Part of the satellite error is intentionally introduced into the GPS signals in the name of "national security" (although much of the problem of 'selective availability' of satellites was resolved in the late 90's by Presidential order, precisely because differential correction is such an effective work-around!). Differential correction works because most of the error in a satellite’s signal is the same in a wide geographic area. After differential correction, the accuracy of rover positions is improved to better than 5 meters even if the rover is 300 miles (500 km) away from the base station. If the rover is within 30 miles of the base station, the accuracy can reach submeter.

5. Just for curiosity, how are the GPS satellites’ status being controlled?

There are 24 operational NAVSTAR satellites orbiting the earth every twelve hours at an altitude of about 12,600 nautical miles (20,200km). The satellites are so high there is little atmospheric drag and their orbits are very stable. The satellites are constantly monitored by the Department of Defense (DoD). Each satellite contains several high-precision atomic clocks and constantly transmits radio signals using its own unique identifying code. The DoD has four ground-based monitor stations, three upload stations, and a master control station. The monitor stations track the satellites continuously and provide data to the master control station. The master control station calculates satellite paths and clock correction coefficients and forwards them to an upload station. The upload stations transmit the data to each satellite at least once a day to control its status.

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6. What is the projection of our GPS surveyed data?

The GPS can record coordinates in geographic projection (i.e. latitude, longitude, elevation) or UTM projection. The former projection is preferred because it is easier to transform to any other projections. The datum is World Geodetic System 1984 (WGS-84). Most software, such as ARC/INFO does not support WGS84 directly. But the Northern American Datum 1983 (NAD83) is, for all practical purpose, equivalent to WGS-84. In the next few years, maps published by the U.S. Geological Survey will use NAD83. NAD 83 is widely supported by most GIS software including ARC/INFO.

7. What are the general steps for a GPS survey project?

Before going to the field:

  • Plan: choose the best times to collect GPS data
  • Create feature attribute data dictionary and transfer it to the TDC1 data collector
  • Check the TDC1 data collector
  • Check the GPS Pathfinder receiver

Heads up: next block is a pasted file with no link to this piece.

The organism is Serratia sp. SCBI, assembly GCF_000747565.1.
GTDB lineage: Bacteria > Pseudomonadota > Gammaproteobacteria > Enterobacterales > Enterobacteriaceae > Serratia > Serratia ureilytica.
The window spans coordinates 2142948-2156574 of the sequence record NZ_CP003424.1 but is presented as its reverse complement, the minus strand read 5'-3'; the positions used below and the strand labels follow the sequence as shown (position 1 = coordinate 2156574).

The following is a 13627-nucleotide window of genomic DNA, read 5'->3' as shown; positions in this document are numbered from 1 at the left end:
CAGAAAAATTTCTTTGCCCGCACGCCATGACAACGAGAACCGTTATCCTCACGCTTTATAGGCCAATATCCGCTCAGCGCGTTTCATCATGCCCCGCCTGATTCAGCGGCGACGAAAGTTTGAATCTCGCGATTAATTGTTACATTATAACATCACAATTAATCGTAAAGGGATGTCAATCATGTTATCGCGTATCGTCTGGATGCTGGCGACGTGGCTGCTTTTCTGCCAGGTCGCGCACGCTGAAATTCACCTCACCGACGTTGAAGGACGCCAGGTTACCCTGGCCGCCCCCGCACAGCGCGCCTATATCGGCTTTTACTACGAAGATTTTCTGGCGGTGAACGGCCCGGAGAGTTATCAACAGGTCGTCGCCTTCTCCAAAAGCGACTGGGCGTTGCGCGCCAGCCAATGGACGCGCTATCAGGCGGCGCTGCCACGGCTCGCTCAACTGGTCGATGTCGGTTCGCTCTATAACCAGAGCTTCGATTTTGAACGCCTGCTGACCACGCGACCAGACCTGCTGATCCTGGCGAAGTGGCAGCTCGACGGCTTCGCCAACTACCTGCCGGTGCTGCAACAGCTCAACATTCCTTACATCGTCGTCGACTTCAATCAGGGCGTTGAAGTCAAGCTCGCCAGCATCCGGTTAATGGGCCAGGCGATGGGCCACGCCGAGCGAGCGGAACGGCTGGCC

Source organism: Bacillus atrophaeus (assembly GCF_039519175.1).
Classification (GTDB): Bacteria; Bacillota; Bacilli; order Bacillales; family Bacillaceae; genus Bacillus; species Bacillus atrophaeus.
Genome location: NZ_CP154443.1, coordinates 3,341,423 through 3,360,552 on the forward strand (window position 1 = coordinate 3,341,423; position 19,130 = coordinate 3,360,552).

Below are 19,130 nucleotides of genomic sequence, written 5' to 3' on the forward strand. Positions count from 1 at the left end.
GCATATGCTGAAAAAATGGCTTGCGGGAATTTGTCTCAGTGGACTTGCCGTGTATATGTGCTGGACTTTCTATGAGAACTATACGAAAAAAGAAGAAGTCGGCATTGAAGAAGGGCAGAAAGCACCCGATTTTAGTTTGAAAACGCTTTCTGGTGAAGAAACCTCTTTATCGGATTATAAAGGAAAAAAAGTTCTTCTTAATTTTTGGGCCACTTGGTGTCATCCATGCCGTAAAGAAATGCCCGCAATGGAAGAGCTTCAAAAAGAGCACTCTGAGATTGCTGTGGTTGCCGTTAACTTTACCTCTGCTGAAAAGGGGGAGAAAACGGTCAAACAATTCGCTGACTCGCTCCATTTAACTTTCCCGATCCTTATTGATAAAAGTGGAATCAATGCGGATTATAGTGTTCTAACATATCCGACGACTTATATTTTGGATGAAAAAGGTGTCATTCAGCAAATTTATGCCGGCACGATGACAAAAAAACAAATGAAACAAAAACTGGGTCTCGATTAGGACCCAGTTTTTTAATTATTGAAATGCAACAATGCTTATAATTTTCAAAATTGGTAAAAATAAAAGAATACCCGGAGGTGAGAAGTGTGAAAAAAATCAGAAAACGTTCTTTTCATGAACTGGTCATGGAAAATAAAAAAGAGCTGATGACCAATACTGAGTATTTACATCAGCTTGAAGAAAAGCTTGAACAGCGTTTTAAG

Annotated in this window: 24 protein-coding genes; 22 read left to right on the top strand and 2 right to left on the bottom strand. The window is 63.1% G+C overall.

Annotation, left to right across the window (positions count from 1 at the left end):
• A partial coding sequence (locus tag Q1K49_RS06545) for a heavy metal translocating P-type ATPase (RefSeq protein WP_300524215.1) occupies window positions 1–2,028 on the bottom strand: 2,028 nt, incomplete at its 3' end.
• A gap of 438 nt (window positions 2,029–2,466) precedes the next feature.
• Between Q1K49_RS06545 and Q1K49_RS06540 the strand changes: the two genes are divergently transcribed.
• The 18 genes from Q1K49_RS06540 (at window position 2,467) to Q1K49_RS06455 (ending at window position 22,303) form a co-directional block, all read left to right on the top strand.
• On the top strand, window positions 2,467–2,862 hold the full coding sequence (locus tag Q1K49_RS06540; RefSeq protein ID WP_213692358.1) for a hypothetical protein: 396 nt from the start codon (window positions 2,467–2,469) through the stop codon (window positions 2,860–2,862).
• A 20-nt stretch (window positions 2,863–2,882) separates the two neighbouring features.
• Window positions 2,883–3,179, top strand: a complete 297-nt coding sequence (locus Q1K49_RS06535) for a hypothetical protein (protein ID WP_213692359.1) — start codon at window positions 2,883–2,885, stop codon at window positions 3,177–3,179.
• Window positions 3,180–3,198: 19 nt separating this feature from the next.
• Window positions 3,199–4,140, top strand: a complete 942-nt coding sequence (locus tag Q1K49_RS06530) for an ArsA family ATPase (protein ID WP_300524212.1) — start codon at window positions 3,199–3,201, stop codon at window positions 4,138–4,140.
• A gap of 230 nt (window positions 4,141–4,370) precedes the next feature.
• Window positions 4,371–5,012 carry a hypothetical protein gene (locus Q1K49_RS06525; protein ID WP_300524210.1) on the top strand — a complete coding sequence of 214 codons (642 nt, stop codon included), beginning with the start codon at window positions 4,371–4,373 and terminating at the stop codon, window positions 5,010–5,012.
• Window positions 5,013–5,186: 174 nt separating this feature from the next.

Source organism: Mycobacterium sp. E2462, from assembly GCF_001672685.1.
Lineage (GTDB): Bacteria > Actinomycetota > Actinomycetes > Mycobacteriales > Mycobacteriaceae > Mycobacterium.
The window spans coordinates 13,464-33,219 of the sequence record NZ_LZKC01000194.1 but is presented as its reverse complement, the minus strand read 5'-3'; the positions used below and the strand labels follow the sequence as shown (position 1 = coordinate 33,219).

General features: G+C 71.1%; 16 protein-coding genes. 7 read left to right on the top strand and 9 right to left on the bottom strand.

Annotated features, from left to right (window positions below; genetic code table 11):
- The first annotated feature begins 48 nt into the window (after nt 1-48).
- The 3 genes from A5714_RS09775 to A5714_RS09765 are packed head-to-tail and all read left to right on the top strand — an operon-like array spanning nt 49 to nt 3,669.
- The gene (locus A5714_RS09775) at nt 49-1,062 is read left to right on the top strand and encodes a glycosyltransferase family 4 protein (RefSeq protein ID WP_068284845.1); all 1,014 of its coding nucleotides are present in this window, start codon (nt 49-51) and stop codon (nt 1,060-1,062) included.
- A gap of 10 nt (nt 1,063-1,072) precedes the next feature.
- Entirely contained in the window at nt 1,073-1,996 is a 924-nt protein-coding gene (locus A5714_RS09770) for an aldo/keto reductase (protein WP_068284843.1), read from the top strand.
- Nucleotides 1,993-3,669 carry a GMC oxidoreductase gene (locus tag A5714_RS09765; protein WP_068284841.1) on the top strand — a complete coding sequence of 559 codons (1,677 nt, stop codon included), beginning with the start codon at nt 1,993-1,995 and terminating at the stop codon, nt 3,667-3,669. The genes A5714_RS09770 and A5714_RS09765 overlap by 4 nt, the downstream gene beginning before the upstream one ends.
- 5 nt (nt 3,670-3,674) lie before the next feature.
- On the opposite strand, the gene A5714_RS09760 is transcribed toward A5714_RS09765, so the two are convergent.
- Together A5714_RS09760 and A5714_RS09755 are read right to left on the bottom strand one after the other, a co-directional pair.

• Assemble the equipment

In the field:
  • Create rover files
  • Record features

Back in the lab:
  • Transfer data to the PC
  • Perform differential correction
  • Display data
  • Export data to a GIS


Please read the Trimble GPS manual: Pro XRS System, Chapters 3, 4 and 5.

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8. How should I choose the GPS field survey time?

Generally there will be enough GPS satellites available for field surveying. But planning allows you to choose the best time to collect GPS data based on the following information:

  • the number of visible satellites
  • where the satellites will travel
  • the PDOP (Position Dilution of Precision)
The more visible satellites, the higher possibility of high accuracy. Lower PDOP values indicate more accurate results. The Quick Plan software running on GISLab computers can help you predict satellite availability and determine the best observation periods for the field crew to work. The software is easy to use; you can directly play with it. If you need instruction on using Quick Plan, refer to the Quick Plan Software User’s Guide in the GISLab library.

Please make special note of the almanac. The almanac is a set of data which is used to predict satellite orbits over a moderately long period of time (about a month). An almanac file might becomes incomplete or invalid sooner if a new satellite is launched, if an existing satellite malfunctions, or if a satellite is moved to a new orbit. Quick Plan software needs an almanac no more than about a month old to produce reasonably accurate results. Therefore, it is important to keep your almanac up-to-date. The Almanac is transmitted from the satellites and automatically recorded by the receivers. A complete almanac message takes 12.5 minutes for the satellite to broadcast. Our Trimble Pathfinder receiver acquires the current almanac from satellites during regular operations, and maintains it in memory. You can download the almanac from the GPS Pathfinder receiver to an SSF file. Then load the SSF using the Options/Almanac menu item of the Quick Plan software.

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9. What is the feature attribute data dictionary and how is it created?

A feature attribute data dictionary is the description data associated with the geographic locations you collect. For example, if you are doing an inventory of trees, you may need to collect their ID and species. Then you need create an attribute table with items of Species and ID. In the field, you are prompted to enter the species and ID for each tree you are surveying. You may even want to choose one species name from several possible species names instead of wasting your precious field time to input the species name each time. All these can be archived by creating the feature attribute data dictionary.

To create a feature attribute data dictionary, you need use the Pathfinder Office software running on a GISLab computer. Choose Utilities à Data Dictionary Editor. It’s easy to create. If you need more information, see the Mapping Systems General Reference, Chapter 3.

After an attribute data dictionary has been constructed, it must be transferred to the TDC1 data collector. First connect the TDC1 data collector to a GISLab computer (see figure 1), then turn on the TDC1 data collector, and select File Transfer; On the Pathfinder Office side, select Utilities à Data Transfer, then change Data Type to data dictionary, highlight the file to be transferred, click add, and then click Transfer.